It is now the holy month of Ramadan and I’m back in Sana’a. Although it feels good to be back, my return comes with mixed feelings. The lively and bustling city that I left just three months ago is now deserted, except for the kilometres-long lines of cars waiting for petrol and the garbage piled up on the streets. We drive past a checkpoint, where I see a boy with a rifle, clearly too young to be holding a weapon. A bit further down the road, people queue up at a mosque to fill their jerry cans with water. Desperation is visible in their eyes.

The conflict in Yemen has brought the country to the brink of a humanitarian catastrophe. A colleague describes it as “the straw that broke the camel’s back”. Schools, hospitals, roads and bridges are damaged, and public services have collapsed. Supplies of food, fuel and medicines are critically low, and the lack of safe water and proper sanitation poses serious health risks to millions of people.

It is clear that the people of Yemen are suffering and need urgent help. And that’s exactly why I came back. My team and I are working around the clock to provide children and their families affected by the conflict with clean water and basic hygiene kits that contain necessities like soap and jerry cans.

Back in April, residents fill their containers with water at outdoor taps in Sana’a.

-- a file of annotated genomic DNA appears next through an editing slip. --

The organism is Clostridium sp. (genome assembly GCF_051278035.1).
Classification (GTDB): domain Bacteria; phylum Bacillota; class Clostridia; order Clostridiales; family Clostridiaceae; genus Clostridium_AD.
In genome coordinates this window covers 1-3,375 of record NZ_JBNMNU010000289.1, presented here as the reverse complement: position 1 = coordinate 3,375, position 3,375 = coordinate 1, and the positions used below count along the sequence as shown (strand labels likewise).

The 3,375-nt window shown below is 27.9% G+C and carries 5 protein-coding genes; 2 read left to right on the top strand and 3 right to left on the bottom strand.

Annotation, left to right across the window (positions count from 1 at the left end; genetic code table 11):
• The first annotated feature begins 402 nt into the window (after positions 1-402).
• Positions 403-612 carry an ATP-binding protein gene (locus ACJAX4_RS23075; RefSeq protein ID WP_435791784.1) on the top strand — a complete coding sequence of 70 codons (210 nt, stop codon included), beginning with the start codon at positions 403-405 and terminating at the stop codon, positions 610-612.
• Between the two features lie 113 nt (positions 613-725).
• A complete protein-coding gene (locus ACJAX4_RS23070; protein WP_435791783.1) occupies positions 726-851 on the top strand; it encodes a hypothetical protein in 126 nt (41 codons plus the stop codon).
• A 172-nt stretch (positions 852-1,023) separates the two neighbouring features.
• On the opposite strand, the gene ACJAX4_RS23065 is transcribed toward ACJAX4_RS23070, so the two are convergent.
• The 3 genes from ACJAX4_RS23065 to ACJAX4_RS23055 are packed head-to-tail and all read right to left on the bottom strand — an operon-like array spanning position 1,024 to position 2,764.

Back in April, residents fill their containers with water at outdoor taps in Sana’a. © UNICEF/NYHQ2015-0870/Hamoud

The United Nations estimates that 80 per cent of the population is in need of humanitarian assistance, a number that gives me goose bumps. But small things continue to inspire me, like the trucks on the streets of Sana’a that have started to collect garbage strewn all over, which has in part been possible because of UNICEF’s contribution of fuel to the local authorities. UNICEF is also providing fuel for over 10 cities in the country, to keep the pumps of the urban water systems operational, thereby reaching millions of people.

From time to time, emotions overwhelm me. Of course my heartbeat goes up when my bed shakes from the loud bombing nearby at night. But it affects me more when I get the news that a staff of one of our local partners was shot by a sniper while delivering water to a community, and another constructing latrines for displaced people was kidnapped for a week. At the same time, there are heroic stories of those involved in transporting supplies and fuel to pump water to areas where heavy conflict is ongoing, and where no assistance was able to reach before.